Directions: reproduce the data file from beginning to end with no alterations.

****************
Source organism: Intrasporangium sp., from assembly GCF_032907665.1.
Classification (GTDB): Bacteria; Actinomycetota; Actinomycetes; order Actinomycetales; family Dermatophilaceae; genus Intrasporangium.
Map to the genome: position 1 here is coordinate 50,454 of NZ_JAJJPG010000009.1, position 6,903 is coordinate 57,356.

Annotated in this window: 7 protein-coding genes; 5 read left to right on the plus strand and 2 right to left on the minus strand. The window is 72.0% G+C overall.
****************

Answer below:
Source organism: Intrasporangium sp., from assembly GCF_032907665.1.
Classification (GTDB): Bacteria; Actinomycetota; Actinomycetes; order Actinomycetales; family Dermatophilaceae; genus Intrasporangium.
Map to the genome: position 1 here is coordinate 50,454 of NZ_JAJJPG010000009.1, position 6,903 is coordinate 57,356.

Annotated in this window: 7 protein-coding genes; 5 read left to right on the plus strand and 2 right to left on the minus strand. The window is 72.0% G+C overall.